By the time I finally made it through the door of the house, Edie was already sleeping in her room, the lights were low in the house and remnants of the evening were scattered from living room to kitchen, giving me a detailed map of what father and daughter had been up to together.

I chatted with my husband while I made my way to the bedroom to change out of my town clothes, throwing him the usual questions like, “How was she tonight? Was her nose still stuffy? “Did she go down OK? “What did she eat?”

Then I spotted a little pink bottle of fingernail polish on the coffee table sitting next to her sippy cup and cardboard book. Because I haven’t painted my fingernails since the seventh month our child was in utero, my next question was, of course, “What’s with the nail polish?”

“Oh,” he replied, “I painted Edie’s fingernails tonight.”

He was so nonchalant about it.

“Really? You painted her nails?” I asked, my voice suddenly moving up an octave as I pictured the scene, my heart beginning the melting process inside my chest.

“Yeah, I thought she might like it,” he shrugged. “And she did.”

And that’s really the end of the story because nothing extraordinary happened next in that house that evening. The two of us ate fried chicken at the counter, talked about our day, probably turned on the TV and argued about something in the news before trudging upstairs to bed.

These are the ins and outs of our regular days, nothing so glamorous or extraordinary about our lives or our family or our love story.

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But for some reason I keep going back to that little scene, one that instantly brightened up a busy but regular week, the one that starred my stoic and scruffy husband holding that tiny polish brush in his big callused hands while balancing his baby daughter on his knee, gently coaxing her to hold still while he placed teeny dots of pink polish on her miniature fingers.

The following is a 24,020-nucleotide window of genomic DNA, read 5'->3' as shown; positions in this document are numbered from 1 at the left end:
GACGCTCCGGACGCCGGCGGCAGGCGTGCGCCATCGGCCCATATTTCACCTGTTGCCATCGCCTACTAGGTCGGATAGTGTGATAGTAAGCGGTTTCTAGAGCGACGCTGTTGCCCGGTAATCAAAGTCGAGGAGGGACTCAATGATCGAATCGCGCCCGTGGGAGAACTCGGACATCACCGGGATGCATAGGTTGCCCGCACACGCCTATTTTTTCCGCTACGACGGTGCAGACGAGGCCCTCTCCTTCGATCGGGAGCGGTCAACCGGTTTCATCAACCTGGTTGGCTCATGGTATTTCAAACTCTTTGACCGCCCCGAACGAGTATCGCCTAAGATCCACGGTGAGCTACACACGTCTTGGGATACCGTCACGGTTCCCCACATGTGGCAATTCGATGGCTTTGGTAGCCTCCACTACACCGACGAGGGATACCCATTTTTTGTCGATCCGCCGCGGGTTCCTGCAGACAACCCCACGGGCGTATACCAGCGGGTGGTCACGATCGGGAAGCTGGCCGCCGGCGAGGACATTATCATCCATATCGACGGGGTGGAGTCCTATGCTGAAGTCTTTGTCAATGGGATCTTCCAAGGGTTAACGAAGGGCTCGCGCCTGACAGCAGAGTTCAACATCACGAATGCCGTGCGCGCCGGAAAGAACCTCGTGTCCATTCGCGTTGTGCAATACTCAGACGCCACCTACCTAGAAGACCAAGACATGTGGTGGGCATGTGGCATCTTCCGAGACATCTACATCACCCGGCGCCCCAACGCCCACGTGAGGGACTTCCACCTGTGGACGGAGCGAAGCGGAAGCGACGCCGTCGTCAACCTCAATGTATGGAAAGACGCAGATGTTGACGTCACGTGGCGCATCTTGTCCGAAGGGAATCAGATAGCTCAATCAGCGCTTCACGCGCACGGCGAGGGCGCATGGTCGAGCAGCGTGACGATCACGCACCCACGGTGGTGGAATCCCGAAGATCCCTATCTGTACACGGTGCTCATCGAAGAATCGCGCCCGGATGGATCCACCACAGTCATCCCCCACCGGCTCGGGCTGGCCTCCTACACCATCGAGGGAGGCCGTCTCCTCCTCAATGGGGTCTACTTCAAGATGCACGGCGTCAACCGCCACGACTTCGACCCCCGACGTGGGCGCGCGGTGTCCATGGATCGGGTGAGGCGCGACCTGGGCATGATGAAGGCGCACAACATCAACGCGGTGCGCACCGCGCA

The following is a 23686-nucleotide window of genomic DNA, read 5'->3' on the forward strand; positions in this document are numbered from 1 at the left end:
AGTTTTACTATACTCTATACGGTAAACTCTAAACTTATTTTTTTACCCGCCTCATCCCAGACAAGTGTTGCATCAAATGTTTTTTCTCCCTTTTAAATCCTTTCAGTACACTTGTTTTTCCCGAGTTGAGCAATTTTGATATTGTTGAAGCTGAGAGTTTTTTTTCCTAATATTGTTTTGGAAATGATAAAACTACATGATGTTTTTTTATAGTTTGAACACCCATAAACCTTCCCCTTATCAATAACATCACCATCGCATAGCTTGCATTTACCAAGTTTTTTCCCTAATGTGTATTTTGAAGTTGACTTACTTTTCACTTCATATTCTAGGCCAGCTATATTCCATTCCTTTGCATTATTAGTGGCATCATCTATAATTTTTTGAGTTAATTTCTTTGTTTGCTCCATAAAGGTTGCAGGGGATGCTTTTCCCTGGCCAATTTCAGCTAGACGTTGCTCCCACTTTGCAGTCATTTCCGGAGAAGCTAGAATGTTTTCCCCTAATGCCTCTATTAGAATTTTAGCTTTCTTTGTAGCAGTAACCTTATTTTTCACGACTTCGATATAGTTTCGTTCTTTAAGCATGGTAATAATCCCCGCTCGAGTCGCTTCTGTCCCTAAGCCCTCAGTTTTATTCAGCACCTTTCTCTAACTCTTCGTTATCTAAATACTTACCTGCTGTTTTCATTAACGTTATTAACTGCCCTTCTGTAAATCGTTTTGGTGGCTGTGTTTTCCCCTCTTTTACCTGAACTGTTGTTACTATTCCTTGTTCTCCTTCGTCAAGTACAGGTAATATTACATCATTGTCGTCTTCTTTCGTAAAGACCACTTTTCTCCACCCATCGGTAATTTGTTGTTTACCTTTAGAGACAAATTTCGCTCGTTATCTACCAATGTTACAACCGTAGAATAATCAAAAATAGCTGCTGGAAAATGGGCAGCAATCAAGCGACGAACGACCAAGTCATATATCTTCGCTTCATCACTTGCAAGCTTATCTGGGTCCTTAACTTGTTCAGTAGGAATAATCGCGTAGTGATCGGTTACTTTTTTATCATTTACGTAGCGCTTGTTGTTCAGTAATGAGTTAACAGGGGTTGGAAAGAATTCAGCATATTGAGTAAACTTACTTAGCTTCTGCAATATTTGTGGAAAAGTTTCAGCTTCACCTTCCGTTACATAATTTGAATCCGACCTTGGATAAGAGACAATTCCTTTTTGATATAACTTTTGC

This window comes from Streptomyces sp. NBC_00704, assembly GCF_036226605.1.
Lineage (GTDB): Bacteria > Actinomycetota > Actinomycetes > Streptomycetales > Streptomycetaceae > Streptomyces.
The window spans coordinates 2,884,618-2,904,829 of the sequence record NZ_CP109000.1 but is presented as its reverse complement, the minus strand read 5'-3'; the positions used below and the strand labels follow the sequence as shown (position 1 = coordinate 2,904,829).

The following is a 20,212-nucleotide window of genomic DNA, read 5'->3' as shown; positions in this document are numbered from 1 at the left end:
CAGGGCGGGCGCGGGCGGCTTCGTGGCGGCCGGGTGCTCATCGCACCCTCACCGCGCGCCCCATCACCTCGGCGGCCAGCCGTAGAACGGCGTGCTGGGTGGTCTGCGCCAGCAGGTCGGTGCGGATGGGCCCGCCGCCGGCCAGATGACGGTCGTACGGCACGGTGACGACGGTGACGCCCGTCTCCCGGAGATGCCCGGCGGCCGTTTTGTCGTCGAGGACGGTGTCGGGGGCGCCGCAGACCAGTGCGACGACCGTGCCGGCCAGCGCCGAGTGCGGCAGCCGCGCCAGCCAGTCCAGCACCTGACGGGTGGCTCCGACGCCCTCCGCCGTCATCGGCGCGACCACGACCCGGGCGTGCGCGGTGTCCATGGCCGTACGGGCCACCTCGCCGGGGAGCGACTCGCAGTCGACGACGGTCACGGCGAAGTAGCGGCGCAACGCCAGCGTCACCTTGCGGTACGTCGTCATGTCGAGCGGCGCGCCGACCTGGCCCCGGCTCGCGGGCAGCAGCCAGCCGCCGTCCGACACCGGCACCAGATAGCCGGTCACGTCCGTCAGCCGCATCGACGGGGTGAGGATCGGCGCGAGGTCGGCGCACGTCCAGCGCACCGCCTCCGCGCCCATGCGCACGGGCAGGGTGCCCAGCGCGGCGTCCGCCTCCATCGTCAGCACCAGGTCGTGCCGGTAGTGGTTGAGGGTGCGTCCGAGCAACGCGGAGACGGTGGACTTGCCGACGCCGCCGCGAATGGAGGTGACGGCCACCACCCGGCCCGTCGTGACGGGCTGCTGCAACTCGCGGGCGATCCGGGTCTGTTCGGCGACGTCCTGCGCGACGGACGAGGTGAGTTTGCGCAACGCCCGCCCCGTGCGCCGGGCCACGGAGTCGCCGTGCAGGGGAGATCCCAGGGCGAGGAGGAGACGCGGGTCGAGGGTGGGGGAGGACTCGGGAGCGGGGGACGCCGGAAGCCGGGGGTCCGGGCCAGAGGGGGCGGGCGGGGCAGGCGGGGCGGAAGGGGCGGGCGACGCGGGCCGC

Ugh, there’s so much to say about that little moment besides the fact that it had the power to lift my spirits in such a unique way.

And it’s not that I think this is uncommon behavior for dads and daughters necessarily; it’s just that I know my husband and I know that I begged him to paint my toenails when I was pregnant with his daughter and the man refused, noting that he didn’t have a steady enough hand.

But the child can’t talk yet. She doesn’t know what fingernail polish is, so nail painting was his idea of something fun the two of them could do together.

OK.

But you know what I realized then? In all of the countless hours I’ve spent with that baby girl in the house alone, I’ve never once painted her fingernails. I don’t have the patience for it. I would much sooner choose banging two pot lids together or letting her rip up the roll of toilet paper in the bathroom.

But her dad chose the fingernail polish and, in the middle of an ordinary week in an ordinary marriage in an ordinary life, I was reminded why I chose him.

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If we listen as much as we speak

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Because isn’t this what we try to teach our children?